UK politicians have voted to extend Brexit past the March 29 deadline, but have also rejected a second referendum.
The vote came after two days of chaos in the UK's House of Commons, where Prime Minister Theresa May's latest Brexit deal was rejected and a no-deal Brexit was also shunned.
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Friday morning's vote, with 412 in favour and 202 against, acknowledged more time was needed to find a way for Britain to leave the European Union (EU).
After the vote, no one from the Government sought to speak in the House of Commons - which May has done after the two previous major votes - but Labour leader Jeremy Corbyn took the opportunity to remark on the choatic last two days.
"The Government has so dramatically failed [to find a solution]," he said.
The motion instructs May to seek an extension until June 30 from the EU. Any extension would need support from the remaining EU states.
A spokesperson for the European Commission released a statement following Friday's vote, saying stressing the extensions need for support.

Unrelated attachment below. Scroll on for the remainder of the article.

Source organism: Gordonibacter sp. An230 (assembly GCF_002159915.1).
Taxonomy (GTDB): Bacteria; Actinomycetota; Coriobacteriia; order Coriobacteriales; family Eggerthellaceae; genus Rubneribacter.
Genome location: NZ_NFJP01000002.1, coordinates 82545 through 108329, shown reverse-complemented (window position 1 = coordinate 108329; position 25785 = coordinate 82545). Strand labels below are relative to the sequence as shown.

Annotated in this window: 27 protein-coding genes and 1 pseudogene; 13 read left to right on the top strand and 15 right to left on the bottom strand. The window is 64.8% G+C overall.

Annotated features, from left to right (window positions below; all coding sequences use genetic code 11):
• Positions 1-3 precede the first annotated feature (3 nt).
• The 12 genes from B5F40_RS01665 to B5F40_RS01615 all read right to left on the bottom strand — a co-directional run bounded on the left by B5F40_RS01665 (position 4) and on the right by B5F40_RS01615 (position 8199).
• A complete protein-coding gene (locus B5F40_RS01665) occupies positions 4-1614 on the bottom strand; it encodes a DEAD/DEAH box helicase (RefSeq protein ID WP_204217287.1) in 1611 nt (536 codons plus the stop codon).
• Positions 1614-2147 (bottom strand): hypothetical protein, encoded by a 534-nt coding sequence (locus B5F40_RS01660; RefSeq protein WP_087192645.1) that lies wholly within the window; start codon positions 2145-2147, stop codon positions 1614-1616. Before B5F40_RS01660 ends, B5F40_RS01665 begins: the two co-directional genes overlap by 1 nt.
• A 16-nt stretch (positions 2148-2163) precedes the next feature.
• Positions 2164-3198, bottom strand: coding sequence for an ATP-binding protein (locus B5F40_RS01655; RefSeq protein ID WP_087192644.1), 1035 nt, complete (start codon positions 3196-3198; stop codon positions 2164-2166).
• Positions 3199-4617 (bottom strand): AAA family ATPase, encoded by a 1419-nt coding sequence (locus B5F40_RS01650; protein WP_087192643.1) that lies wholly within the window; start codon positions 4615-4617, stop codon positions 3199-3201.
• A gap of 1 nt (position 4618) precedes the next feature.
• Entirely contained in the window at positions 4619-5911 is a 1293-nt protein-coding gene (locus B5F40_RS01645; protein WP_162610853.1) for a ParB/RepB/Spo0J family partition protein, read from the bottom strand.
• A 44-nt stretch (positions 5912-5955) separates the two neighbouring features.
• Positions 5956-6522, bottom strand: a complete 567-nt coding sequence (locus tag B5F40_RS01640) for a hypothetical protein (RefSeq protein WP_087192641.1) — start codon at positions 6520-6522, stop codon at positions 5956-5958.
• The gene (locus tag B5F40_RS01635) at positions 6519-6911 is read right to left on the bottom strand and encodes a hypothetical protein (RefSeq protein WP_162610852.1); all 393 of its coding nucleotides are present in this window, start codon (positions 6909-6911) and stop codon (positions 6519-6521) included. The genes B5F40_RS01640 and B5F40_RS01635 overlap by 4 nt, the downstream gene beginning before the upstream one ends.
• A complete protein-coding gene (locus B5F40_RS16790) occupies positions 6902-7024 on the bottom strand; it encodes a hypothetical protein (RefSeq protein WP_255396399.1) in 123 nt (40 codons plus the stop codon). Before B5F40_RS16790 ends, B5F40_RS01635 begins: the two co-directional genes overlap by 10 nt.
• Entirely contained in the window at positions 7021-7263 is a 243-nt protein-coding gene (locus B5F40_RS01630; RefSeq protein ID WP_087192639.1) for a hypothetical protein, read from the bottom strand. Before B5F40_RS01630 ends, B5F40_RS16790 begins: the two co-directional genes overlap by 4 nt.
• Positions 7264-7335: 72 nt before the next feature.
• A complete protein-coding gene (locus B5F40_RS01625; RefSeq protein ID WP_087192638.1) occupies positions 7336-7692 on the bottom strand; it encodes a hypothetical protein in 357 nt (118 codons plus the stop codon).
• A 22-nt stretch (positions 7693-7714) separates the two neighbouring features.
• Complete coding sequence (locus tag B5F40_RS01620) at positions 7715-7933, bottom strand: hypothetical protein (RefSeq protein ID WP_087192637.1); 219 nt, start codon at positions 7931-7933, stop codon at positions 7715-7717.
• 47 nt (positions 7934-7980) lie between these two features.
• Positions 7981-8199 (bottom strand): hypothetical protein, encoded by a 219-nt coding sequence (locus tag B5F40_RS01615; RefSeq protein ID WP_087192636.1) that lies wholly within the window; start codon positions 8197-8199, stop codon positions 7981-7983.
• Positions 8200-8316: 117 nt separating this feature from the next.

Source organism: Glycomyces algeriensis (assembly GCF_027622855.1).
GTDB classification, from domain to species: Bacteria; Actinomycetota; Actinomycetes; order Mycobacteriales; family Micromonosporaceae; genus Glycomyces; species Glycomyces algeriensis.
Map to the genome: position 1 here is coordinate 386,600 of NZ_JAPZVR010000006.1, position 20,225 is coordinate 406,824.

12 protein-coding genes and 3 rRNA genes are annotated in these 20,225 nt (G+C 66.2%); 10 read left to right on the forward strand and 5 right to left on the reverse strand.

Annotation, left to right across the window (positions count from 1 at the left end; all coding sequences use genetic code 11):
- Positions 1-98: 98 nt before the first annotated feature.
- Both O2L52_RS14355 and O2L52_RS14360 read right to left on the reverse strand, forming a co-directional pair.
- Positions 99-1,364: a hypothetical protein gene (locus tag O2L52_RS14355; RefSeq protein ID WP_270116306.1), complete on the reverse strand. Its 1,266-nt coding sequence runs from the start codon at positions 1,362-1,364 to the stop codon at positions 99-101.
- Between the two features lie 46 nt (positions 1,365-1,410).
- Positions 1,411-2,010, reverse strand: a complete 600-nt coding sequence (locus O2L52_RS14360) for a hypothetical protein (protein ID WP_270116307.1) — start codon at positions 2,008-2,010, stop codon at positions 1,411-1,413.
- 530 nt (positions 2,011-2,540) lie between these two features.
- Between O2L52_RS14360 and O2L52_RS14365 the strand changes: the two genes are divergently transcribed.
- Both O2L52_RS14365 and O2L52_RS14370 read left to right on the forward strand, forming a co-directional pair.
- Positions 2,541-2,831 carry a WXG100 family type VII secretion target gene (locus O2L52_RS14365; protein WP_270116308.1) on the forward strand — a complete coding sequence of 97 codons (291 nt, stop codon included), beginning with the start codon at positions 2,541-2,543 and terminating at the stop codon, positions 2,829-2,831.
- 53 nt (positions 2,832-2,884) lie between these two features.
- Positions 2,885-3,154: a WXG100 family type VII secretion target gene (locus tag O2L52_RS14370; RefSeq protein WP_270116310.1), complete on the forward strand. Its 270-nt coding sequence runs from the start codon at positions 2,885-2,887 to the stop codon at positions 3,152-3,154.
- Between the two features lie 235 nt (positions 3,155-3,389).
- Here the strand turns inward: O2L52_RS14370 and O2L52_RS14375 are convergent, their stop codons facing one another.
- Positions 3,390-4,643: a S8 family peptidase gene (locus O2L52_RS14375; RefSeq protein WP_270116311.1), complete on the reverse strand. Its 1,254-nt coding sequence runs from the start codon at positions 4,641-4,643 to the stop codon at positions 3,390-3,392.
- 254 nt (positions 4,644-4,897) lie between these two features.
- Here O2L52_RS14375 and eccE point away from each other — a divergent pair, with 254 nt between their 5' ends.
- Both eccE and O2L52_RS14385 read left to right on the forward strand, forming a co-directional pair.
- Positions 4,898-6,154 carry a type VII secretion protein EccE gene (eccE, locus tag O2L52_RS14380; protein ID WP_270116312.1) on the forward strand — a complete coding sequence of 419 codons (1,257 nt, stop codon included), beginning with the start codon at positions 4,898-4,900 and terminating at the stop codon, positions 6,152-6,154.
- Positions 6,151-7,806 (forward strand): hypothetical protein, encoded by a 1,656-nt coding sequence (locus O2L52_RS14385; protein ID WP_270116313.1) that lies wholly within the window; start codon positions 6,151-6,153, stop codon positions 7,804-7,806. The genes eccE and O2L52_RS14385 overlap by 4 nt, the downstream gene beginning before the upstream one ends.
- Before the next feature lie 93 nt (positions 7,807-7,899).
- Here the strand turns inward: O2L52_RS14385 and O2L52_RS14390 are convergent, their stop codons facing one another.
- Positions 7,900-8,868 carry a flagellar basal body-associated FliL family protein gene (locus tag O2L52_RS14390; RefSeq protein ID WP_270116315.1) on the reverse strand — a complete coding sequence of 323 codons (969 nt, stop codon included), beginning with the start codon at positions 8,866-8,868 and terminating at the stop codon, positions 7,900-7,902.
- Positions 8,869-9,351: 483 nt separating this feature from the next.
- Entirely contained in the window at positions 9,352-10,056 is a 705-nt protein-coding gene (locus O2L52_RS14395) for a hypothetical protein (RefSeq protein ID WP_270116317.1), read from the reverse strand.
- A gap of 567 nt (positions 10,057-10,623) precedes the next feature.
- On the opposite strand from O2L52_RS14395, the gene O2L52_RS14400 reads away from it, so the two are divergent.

"It will be for the European Council (Article 50) to consider such a request, giving priority to the need to ensure the functioning of the EU institutions and taking into account the reasons for and duration of a possible extension."
Earlier, an amendment tabled by members of The Independent Group, made up of former Labour and Conservative MPs, to secure a second referendum was defeated.
The House of Commons voted 334 to 85 to reject a second referendum, which has been criticised as premature.
Allegiances to May appear to be strained with her Ministers divided over whether to extend Brexit. Thursday's vote was meant to be a 'free vote', meaning MPs could vote as they wanted, but many ended up being whipped to vote as May wanted.
May is now using the threat of a long extension to get MPs to vote for her deal, with a third vote expected next week.
On Friday, May's Government also narrowly survived a motion giving MPs control of the Parliament's timetable.